Referring now to the drawings, a semiconductor chip 10 is shown mounted on a lead frame 12 according to the present invention. The chip 10 has a series of contact pads 14a, 14b . . . 14n peripherally spaced there around which contact pads connect with circuitry (not shown) on the chip. The necessary I/O signals as well as ground plane connections and power plane connections must be made to the contact pads on the chip to provide the necessary I/O signals and operating voltages for the chip performance function either as a logic or a memory chip. The necessary I/O signals and voltage and ground levels are provided from the lead frame 12 having various contact fingers which will be described presently. The lead frame 12 has a flag or chip bond pad portion 13 on which the chip 10 is mounted, a first set of fingers 16a, 16b . . . 16n and a second set of fingers 18a, 18b . . . 18n. The two sets of fingers 16 and 18 are coplanar and interdigitated, with the fingers of the set 16 extending beyond the ends of the fingers of the set 18 into closer proximity of the chip 10. Preferably each finger of the set of fingers 16 terminates at a distance less than 100 mils from the edge of the chip to which they will be attached as will be described presently.
The ends of the fingers of the set of fingers 18 are spaced at a greater distance from the chip than the fingers 16, normally this will be a distance greater than 100 mils, and which can be as great as 200 mils. As indicated above, if the spacing of the fingers from the chip connection is 100 mils or less a single loop of wire normally will be satisfactory in that it will not be subject to significant "wire wash" or "wire sweep" when encapsulation takes place. However, with fingers spaced more than 100 mils, e.g. at a distance of 200 mils, a single loop or stretch of unsupported wire will be subject to wire sweep or wire wash. Also, the increased length of wire will add significantly to the inductance of the structure. Moreover, with the thickness and width and spacing of fingers which are normally required for semiconductor chip packaging it can be seen that it would not be possible to bring all of the fingers 16 and 18 into close proximity of the chip (i.e. within 100 mils) because of physical limitations. However, by interdigitating the fingers and allowing half of them to terminate at a distance of 200 mils from the chip, the other half of the interdigitated fingers can be brought into closer proximity while still maintaining the necessary width of the fingers and the spacing for proper electrical characteristics. Further, this configuration is desirable, irrespective of distance if crossover configurations of the wires to the fingers is desired as will be described presently.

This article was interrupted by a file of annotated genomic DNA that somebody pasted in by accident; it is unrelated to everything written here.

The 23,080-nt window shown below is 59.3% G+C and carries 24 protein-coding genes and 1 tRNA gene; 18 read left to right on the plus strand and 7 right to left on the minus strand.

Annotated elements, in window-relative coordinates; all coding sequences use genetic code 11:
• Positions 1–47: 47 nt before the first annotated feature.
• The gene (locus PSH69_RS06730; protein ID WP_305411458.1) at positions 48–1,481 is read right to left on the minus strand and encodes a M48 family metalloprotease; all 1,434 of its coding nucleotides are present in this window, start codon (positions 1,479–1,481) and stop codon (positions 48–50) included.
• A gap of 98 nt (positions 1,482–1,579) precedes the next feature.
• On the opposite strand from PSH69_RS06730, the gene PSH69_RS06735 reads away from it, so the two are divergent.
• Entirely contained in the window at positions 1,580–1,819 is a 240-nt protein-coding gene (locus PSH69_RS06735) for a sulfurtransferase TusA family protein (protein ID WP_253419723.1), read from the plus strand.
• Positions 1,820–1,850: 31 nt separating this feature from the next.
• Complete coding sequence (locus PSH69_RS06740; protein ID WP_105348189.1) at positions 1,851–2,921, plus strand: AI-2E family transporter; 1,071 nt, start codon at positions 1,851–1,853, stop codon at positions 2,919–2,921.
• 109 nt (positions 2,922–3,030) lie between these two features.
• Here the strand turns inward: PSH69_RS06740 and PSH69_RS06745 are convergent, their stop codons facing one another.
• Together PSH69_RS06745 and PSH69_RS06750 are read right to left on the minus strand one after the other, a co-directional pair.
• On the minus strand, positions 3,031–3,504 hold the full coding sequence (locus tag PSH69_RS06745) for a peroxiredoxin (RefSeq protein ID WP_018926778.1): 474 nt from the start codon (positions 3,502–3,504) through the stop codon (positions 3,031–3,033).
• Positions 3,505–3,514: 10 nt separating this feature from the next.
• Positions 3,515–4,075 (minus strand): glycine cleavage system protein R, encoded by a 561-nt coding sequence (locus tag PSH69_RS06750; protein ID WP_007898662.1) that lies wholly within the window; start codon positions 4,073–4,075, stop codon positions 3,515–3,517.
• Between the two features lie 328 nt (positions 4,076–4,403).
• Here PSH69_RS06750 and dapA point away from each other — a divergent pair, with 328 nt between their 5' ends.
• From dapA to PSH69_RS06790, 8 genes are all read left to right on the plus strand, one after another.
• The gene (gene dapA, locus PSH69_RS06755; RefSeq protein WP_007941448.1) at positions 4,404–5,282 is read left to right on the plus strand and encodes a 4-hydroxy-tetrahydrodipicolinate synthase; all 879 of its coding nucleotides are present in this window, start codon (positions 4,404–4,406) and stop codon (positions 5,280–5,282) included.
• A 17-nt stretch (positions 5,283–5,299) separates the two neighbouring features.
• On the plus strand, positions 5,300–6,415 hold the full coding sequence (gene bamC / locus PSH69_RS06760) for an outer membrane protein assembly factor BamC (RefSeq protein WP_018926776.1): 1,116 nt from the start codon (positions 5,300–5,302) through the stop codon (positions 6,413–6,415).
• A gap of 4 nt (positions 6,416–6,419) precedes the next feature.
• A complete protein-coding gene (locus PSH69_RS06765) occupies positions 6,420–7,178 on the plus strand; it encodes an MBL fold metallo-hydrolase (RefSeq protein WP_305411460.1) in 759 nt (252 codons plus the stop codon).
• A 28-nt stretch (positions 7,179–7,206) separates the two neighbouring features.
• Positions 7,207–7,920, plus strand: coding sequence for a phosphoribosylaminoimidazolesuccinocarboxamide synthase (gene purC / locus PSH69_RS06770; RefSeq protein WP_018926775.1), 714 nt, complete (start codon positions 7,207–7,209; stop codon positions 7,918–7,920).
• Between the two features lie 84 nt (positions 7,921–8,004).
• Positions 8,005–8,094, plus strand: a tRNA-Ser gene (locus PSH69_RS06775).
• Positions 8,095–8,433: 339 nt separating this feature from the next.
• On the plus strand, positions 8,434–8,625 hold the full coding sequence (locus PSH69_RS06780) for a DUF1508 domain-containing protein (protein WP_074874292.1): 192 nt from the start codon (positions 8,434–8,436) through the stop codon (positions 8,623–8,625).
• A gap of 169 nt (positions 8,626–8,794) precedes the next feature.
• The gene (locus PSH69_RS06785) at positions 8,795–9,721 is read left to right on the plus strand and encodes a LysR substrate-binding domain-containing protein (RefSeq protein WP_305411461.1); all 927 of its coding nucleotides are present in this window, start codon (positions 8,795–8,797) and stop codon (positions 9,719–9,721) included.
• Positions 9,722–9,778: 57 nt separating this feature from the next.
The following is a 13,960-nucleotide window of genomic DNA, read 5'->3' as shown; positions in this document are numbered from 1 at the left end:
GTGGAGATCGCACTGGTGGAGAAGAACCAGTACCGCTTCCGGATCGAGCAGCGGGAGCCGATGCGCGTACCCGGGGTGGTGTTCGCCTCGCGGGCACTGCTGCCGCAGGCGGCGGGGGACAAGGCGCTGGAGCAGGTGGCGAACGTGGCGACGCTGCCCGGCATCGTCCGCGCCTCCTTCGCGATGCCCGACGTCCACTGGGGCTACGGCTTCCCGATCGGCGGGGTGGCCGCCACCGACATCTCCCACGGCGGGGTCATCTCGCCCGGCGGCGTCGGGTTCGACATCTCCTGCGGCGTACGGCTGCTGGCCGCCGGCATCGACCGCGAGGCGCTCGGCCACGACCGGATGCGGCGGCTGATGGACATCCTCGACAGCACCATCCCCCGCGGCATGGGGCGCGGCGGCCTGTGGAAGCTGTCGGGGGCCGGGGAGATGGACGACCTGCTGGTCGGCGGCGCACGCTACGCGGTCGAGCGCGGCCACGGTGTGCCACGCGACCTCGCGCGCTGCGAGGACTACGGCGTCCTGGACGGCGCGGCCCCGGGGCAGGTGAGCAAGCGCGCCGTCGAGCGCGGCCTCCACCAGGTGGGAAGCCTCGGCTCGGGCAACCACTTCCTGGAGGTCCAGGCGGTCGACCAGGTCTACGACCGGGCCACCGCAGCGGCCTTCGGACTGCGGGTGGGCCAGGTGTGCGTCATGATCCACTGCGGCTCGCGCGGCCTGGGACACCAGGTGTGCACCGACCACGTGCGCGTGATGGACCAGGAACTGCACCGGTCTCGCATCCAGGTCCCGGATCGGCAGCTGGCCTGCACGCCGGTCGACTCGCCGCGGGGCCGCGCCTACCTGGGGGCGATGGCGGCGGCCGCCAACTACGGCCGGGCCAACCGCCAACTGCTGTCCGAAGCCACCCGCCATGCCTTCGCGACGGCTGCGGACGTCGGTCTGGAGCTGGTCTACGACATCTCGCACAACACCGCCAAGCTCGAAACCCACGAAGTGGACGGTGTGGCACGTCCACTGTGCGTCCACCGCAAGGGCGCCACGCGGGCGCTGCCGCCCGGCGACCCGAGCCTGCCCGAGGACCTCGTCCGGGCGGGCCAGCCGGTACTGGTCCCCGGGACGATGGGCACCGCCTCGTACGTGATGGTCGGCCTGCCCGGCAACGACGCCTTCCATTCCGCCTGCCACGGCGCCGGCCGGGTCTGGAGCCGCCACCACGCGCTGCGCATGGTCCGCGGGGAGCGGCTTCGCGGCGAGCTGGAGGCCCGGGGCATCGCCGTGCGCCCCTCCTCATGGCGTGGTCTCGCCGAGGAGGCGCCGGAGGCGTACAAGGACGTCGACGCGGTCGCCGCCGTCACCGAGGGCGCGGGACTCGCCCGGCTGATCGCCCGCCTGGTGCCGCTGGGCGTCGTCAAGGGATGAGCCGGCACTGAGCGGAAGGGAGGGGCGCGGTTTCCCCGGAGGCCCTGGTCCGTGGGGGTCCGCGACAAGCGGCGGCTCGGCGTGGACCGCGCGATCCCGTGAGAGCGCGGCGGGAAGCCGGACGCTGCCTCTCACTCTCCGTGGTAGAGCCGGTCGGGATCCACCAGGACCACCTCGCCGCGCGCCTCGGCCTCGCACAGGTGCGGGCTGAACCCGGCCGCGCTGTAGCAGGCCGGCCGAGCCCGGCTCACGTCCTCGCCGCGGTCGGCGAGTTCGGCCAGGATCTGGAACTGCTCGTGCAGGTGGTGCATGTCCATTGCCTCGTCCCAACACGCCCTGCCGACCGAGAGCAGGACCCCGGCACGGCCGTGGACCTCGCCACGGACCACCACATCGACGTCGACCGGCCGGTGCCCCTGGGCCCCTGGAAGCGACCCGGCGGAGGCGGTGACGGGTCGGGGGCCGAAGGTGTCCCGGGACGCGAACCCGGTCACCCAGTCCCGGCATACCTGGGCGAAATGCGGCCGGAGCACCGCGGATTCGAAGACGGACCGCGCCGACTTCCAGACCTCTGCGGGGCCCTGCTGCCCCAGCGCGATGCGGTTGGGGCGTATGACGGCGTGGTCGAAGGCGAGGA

In order to form the connections, a first set of wires 20a, 20b, . . . 20n is connected directly between pads 14a, 14b, . . . 14n and the first set of fingers 16a, 16b, . . . 16n. A second set of wires 22a, 22b, . . . 22n connected between the pads 14a, 14b, . . . 14n and the second set of fingers 18a, 18b, 18n; but this connection is accomplished by means of a pier or bridge 24. The pier or bridge 24, in the preferred embodiment, is a continuous ring formed of a dielectric material such as a polyimide or an epoxy which is bonded to the first set of fingers 16 and spaced from their ends. The pier 24 has a series of spaced metallized pads 26a, 26b, . . . 26n preferably formed of copper or the like, and the second set of wires 22a, 22b, . . . 22n is stitch-bonded metallurgically to the metal pads 26a, 26b, . . . 26n so as to provide firm support and thus provide two loops 27a, 27b, . . . 27n, and 28a, 28b . . . 28n in the second set of wires 22a, 22b, . . . 22n. Each loop 27, 28 preferably is less than 200 mils long. If for some reason a metallurgical bond is not desired or required, a non-conducting adhesive can be used to bond the second set of wire intermediate their ends. In such a case, the bonding areas need not be discrete, but can be a continuous adhesive ring if desired.
By virtue of the intermediate bonding, the long unsupported 200 mil length loop which is subject to wire sweep is overcome. Further, rather than terminating all of the fingers at the location of the second fingers, half of them can be brought in much closer to the chip, and thus reduce the length of at least half of the wire connections thereby reducing the impedance.